At this point we thought we were going to get a wheelchair; that way Toller could go on walks in the chair, with the injured leg strapped out the way, and walk chair-free in the house as per the vet’s instructions. We bought a cheap £70 front wheeled cart whilst we saved the £580 for a custom one.

It soon became clear that wasn’t an option; Toller’s foot was so badly injured (and not at all recovered!!) that even small amounts of exercise were making it much worse.

We began looking for a second opinion and madly scrabbling for money for an amputation, which we had wanted to do right at the bloody start.

Unfortunately a lot of vets were less than helpful, with one surgery refusing to see her and telling us to use the first surgery (that had been totally wrong about her prognosis!), and another saying they would have to “ask permission” from the previous vet.

We finally found a branch that would happily give us a second opinion; they sent off for her info and we took Tolly to an appt with them. They agreed in an instant that an amputation was the way to go.

Today was her operation day. Photos from this morning just before she headed out.

preop

Eeesh, that poor foot!!

preop1

We dropped her off, and phoned at lunch time for an update – oh, before I carry on, the vets wrote down THE WRONG LEG TO AMPUTATE!! Can you believe it?!?! Luckily the nurse checked with my partner first, although she did say they’d have questioned it anyway given how deformed her left leg was hahaha!

Lunchtime update ~ we were told she’d been a star up until time for her op, and enjoyed lots of cuddles! She’d been in theatre for 60 minutes and was just coming around now and doing really well. They wanted to keep her overnight, and would call before they closed that evening to update us again.

We were SO relieved 🙂

We didn’t hear from them when they closed, so we called them on the dot, and unfortunately the first person who spoke with us was useless – she said “Yes, Toller’s fine, she’s just staying overnight with us” and then hung up the phone!!!!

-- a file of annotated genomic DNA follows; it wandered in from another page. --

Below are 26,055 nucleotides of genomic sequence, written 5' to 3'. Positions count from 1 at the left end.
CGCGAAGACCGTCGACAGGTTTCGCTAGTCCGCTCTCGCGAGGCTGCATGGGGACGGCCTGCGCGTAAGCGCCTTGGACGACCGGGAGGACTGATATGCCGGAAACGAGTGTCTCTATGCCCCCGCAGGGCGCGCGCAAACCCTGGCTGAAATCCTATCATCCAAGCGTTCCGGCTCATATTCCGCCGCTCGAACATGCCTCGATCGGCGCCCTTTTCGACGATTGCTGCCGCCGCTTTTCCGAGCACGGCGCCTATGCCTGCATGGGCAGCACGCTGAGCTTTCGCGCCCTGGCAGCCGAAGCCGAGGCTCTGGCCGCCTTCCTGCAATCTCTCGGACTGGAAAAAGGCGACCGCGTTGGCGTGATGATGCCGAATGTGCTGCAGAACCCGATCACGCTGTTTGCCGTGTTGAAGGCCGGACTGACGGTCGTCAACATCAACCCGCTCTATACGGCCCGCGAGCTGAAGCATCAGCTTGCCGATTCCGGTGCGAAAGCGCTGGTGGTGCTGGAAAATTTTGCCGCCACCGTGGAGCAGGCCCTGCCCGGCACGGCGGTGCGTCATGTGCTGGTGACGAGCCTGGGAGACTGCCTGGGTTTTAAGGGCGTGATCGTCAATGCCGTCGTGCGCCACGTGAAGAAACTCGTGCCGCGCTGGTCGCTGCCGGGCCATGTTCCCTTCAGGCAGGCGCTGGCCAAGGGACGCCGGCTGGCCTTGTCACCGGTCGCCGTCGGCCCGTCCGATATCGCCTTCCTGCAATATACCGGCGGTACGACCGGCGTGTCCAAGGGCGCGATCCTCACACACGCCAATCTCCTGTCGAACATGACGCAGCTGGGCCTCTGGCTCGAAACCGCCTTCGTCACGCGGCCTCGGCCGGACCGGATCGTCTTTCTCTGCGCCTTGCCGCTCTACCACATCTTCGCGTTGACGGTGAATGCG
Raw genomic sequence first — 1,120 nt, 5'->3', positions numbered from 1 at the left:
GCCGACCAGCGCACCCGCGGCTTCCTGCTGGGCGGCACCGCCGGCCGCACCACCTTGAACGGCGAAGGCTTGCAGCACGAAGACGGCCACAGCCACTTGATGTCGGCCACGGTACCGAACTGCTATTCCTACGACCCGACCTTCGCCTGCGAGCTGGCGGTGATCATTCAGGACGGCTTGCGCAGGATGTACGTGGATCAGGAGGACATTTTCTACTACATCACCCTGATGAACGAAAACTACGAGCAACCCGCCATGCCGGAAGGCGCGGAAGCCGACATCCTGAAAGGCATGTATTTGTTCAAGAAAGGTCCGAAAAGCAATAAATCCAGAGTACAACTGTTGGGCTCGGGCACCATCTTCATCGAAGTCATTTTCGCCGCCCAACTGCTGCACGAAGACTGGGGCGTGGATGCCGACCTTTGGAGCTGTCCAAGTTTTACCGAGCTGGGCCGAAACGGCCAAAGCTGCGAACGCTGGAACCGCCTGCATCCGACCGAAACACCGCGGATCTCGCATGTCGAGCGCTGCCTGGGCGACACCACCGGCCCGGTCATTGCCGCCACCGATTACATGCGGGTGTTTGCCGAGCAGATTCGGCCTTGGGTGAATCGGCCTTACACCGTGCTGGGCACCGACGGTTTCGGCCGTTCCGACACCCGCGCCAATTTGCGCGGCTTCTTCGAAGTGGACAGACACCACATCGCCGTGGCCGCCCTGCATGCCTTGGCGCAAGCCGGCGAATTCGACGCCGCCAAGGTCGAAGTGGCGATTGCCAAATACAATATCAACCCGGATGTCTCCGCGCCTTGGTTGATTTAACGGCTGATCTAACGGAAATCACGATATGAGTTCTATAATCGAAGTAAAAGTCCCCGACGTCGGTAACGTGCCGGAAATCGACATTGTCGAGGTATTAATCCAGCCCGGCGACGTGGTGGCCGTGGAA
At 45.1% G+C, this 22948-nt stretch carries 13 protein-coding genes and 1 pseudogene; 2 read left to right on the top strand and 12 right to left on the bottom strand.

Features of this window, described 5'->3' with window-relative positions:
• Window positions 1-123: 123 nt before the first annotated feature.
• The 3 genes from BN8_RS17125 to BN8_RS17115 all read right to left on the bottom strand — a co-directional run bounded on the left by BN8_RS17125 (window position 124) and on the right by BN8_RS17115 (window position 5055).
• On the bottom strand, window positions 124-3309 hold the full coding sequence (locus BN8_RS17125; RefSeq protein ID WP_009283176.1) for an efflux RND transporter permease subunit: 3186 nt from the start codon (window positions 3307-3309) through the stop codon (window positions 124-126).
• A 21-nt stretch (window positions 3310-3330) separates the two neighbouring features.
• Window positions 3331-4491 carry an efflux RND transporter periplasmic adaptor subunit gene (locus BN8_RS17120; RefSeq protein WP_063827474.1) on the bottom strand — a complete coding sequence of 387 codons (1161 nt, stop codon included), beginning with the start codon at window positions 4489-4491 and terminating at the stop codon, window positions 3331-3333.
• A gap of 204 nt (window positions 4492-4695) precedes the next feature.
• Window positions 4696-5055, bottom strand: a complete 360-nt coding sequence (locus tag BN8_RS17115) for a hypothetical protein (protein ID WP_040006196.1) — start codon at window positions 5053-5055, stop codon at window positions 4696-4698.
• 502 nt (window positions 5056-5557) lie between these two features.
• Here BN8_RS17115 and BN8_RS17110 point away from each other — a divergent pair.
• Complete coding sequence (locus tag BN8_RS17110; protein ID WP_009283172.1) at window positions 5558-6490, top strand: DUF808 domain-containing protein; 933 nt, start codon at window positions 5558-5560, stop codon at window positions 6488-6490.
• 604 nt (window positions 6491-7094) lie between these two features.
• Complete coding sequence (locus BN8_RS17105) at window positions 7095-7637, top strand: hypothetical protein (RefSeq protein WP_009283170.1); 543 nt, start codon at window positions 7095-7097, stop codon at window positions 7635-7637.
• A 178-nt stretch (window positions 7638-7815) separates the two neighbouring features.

But we called straight back and managed to speak with somebody else and they were brilliant 🙂 They said Toller has had cuddles off every nurse that works at the surgery, and when they go into her room she gets excited and wags at them!

She’s eaten a meal and even had some test walks to start getting her used to life on three legs – she’s doing great, the only thing she struggles with is doorways and they have to carry her through those haha!

They’ve carried out a pain score on her (where they tally up how much pain a dog is in based on behaviour, body language etc to judge if they need more pain meds) and they basically couldn’t tell she was in any pain at all as she was just trying to love on them so hard!! This so typically Toller hahaha, completely loving and adorable, and such a tough little cookie 🙂 ❤

So she’s staying overnight, will be checked on every 3 hours, have further test walks and pain scores, and we go pick her up in the morning. We can phone as soon as they open and see what time they’d like for her to go home at.

To say I was relieved with how the day has gone is obviously a huge understatement, and the last nurse we spoke with described my little spitfire so perfectly I was crying listening to what my Spud had been up to!!

Obviously I’m really nervous about bringing her home (Will I be okay at the sight of her stump, because it won’t be bandaged at all? Will I feel suddenly sad about it? Will she be in pain? Will she try do too much now that broken leg has gone? Will she be especially vocal or miserable? What if it gets infected? etc etc etc) but mostly I just really can’t wait to see her and want to cuddle her forever.

It’s been absolute hell since she got injured…from being terrified she was badly injured, to struggling to keep a 5-8 month old puppy in anyway happy with strict crate rest, to freaking about amputation (risk, lack of knowledge, price, finding a willing vet etc), to getting it done and now the road to actual recovery…

I’m hugely excited for her, because she’s FINALLY gonna have her life back, but I’m understandably scared too. For the physical side and the mental side – she’s missed so much socialisation and was miserable for so long there’s no saying what kind of adult dog she will be, and this is a major concern and NOT something to be brushed off lightly.